Dalio attributes the “idea meritocracy” at Bridgewater as a decision-making system where new investment and policy ideas can come from anywhere in the hierarchy, can be challenged by anyone, and the most debated are the ideas put forward for institutional decisions, as the system responsible for the quality and quantity of good decisions made to lead to such an outsized performance gap against all other competitors in their space.

“Our success occurred because we created a real idea meritocracy in which the goal was to have meaningful work and meaningful relationships and the way we went after them was through radical truthfulness and radical transparency.”


Ray Dalio Founder Bridgewater Associates

Examples from these cultural icons and highly innovative business tycoons helps paint the picture of the powerful underlying constructs that Swae brings to the table. It’s built for any organization or leader who wants to unleash the collective intelligence that lies within a workplace.

Swae is not a fickle chat or upvoting app. 

Swae is not a boring idea enablement workflow platform. 

Swae is not just a product innovation platform.

It is so much more; turning feedback into organizational change and creating a bottom-up idea meritocracy.

Swae can help your workplace become an industry example and high-performing entity due to the help in building a more constructive speak up culture. As demonstrated above, this is a critical step for driving more innovative ideas forward, faster.

Swae’s AI and Collaboration features help people refine ideas together in an inclusive way. Imagine an open suggestion box combined with a conditional guarantee of a decision. Anyone can suggest ideas within the organization they belong to, and ideas compete for decision attention equally. The ideas that receive the most debate graduate to a decision. Leaders commit to making a decision about the fate of popular ideas directly on the platform.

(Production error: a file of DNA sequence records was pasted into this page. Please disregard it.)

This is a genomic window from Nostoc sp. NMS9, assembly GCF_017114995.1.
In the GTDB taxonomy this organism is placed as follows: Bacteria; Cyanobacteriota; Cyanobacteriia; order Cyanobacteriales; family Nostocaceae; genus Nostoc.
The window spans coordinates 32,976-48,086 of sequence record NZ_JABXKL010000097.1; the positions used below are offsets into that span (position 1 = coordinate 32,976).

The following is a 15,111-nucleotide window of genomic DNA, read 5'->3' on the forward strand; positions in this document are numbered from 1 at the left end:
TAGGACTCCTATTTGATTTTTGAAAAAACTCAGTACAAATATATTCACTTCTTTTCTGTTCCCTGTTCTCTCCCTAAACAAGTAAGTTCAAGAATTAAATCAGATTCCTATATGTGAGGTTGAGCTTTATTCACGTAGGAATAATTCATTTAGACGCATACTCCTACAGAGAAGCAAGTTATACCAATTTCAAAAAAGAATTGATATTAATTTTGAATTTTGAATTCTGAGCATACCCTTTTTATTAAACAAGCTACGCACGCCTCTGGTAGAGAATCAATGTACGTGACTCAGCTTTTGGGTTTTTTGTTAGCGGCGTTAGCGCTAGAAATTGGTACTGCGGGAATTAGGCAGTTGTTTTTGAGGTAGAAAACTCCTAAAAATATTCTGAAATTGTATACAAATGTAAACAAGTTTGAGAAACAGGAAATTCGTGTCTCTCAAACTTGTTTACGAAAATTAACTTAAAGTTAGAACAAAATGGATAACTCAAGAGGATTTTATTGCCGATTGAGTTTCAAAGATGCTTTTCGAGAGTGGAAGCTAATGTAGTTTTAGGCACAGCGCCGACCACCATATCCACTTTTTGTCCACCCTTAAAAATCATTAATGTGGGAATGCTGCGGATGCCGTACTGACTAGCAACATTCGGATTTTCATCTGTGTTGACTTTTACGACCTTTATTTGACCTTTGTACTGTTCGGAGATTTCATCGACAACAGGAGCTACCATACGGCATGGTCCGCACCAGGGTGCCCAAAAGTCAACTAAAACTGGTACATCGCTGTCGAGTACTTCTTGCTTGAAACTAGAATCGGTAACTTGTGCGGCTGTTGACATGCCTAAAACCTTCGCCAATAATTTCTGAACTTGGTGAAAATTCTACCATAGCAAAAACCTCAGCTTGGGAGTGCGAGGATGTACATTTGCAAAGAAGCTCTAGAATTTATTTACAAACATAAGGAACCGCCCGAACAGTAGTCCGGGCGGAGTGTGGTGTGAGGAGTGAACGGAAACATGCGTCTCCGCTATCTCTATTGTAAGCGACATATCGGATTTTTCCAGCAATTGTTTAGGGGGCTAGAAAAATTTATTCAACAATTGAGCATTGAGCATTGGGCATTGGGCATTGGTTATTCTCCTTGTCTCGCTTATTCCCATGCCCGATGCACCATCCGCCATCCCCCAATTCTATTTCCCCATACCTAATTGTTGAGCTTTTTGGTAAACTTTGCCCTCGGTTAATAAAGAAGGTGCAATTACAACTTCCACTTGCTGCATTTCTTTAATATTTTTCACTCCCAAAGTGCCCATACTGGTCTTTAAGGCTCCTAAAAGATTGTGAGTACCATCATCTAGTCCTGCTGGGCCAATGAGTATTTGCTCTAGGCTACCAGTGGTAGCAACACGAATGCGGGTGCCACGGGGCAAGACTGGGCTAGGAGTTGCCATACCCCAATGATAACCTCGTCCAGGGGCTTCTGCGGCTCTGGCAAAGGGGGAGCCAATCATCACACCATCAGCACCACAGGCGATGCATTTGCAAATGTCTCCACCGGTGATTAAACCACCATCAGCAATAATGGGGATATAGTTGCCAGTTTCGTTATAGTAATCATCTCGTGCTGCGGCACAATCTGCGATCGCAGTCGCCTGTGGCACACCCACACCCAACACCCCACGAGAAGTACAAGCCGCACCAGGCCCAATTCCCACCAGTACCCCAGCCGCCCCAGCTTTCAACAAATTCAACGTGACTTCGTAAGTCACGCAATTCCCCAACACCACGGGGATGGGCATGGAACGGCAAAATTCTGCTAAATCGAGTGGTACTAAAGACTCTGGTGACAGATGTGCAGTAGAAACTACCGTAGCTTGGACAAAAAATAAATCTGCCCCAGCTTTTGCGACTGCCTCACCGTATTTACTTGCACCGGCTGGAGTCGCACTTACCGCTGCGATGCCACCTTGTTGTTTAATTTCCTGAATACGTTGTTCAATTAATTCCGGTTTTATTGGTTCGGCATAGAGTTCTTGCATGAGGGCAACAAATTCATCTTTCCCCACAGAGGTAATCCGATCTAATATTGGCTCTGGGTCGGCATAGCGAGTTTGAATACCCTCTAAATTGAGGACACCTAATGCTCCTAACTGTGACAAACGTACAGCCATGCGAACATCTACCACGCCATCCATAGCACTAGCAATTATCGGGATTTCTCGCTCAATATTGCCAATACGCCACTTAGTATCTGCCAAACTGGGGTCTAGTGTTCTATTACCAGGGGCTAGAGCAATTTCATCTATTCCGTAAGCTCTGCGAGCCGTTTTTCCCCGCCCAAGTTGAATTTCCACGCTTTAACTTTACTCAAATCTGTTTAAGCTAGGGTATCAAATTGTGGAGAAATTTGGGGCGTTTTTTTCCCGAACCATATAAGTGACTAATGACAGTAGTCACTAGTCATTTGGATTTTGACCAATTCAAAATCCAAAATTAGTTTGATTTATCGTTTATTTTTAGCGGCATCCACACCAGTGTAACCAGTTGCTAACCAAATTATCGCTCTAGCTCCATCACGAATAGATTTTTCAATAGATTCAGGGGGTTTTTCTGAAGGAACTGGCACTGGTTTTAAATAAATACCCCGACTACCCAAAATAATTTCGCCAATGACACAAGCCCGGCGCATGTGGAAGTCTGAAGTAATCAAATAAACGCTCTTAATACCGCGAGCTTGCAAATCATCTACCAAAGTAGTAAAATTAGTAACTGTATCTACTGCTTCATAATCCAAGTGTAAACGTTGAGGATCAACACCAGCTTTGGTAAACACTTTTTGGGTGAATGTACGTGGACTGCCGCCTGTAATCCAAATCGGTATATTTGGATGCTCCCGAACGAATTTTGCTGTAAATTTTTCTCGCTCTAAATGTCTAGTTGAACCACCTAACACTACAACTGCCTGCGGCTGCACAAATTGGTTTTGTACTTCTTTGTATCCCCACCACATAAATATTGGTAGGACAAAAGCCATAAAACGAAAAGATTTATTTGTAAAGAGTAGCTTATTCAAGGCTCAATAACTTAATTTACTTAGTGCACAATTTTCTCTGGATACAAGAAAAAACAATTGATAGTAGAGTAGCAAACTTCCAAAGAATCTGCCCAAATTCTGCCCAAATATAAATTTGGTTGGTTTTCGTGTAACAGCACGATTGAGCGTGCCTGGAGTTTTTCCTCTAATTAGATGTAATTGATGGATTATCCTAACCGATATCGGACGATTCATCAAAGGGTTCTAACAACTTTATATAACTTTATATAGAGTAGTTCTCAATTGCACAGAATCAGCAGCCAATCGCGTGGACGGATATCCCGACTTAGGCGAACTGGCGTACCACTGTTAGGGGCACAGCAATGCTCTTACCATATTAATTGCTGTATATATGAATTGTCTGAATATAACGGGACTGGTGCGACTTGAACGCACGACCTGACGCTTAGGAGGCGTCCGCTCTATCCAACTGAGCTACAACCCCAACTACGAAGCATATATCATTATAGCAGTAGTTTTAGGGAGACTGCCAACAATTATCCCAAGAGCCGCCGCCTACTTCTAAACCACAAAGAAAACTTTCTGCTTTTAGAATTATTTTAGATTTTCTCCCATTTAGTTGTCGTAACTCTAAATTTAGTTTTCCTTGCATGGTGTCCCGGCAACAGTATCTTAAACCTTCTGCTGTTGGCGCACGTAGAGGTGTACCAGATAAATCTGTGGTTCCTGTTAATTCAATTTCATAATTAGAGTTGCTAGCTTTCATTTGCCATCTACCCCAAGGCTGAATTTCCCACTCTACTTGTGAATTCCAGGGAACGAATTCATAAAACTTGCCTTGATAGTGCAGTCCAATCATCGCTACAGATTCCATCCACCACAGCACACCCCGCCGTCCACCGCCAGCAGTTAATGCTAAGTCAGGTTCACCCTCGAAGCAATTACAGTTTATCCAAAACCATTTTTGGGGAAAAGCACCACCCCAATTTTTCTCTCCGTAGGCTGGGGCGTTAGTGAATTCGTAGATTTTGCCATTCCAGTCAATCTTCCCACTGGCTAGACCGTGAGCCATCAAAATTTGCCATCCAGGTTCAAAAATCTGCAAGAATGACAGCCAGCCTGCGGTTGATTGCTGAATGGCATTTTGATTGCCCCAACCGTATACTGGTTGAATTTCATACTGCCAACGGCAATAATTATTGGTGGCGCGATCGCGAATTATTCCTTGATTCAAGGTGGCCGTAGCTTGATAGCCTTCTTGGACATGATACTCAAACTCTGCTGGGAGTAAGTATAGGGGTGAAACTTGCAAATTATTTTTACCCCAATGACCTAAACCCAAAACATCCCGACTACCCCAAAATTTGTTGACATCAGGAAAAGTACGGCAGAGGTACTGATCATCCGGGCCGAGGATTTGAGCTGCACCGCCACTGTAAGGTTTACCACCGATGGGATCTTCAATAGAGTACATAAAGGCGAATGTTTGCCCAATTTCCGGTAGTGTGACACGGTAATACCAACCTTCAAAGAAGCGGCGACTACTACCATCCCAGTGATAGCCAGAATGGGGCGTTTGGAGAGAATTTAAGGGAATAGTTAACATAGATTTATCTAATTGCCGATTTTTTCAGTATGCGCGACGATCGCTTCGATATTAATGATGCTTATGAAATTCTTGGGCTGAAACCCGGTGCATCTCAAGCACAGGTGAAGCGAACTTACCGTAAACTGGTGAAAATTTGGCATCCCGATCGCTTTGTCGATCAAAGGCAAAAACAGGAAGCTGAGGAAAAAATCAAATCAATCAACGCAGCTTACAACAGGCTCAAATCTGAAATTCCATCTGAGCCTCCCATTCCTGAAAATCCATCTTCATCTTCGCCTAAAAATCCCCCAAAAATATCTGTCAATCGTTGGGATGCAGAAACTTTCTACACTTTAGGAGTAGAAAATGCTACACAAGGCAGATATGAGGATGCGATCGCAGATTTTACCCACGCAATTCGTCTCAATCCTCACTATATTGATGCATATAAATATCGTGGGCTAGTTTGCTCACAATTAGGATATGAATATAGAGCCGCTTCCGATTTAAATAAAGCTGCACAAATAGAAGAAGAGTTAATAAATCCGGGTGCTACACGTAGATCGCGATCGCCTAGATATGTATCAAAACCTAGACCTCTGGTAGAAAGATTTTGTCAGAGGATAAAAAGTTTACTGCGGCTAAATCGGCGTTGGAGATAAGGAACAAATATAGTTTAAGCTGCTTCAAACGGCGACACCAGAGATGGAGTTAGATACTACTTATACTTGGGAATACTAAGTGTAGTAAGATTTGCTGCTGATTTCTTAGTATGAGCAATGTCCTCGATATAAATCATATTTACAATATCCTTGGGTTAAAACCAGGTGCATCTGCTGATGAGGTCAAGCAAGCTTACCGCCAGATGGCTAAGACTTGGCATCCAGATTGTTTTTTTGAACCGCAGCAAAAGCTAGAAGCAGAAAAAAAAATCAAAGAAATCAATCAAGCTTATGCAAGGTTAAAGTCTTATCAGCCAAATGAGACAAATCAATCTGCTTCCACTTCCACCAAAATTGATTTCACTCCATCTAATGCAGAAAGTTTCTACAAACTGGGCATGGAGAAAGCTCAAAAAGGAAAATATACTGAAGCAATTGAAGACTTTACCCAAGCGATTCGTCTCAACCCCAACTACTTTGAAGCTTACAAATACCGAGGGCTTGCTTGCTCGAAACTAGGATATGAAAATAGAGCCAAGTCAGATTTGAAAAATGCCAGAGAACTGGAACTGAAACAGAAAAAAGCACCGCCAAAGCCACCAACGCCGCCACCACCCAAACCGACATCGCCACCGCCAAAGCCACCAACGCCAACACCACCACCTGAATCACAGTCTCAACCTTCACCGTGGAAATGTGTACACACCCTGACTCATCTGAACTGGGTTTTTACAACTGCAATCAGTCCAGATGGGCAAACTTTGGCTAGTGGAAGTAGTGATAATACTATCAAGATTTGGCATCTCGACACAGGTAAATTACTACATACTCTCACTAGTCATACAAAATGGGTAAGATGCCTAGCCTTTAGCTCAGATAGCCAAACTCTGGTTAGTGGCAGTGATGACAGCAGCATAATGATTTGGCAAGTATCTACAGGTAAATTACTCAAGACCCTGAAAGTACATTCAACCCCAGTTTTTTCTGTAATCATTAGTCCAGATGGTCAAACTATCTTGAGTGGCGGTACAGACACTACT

Fair, transparent, bottom-up, and meritocratic decision-making. That’s the Swae way.

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How Swae supports high performers everywhere:

Swae serves the people that love to disrupt the status quo (for the good).

Swae serves DAOs (Decentralized Autonomous Organizations) by using Swae’s collective intelligence, collaboration, and crowdsourcing features allowing members of DAOs to create proposals anonymously with the support of AI that will improve the quality of those proposals and then open them up for the input of the larger community.

The crowdsourcing feature will enable the proposals to be debated on their merits, edited with others’ perspectives, and voted on by all active members of the community. The proposals that receive the highest engagement (positive or negative) automatically percolate upwards to a decision DAO community and its “council,” where projects can be funded or supported in whatever way the DAO chooses.

This process for revealing decision-ready ideas from the bottom-up can be adapted to any organization that is bold enough to desire it and for the leaders ready to disrupt the stale and boring hierarchical status quo and create environments that value people and what they have to say.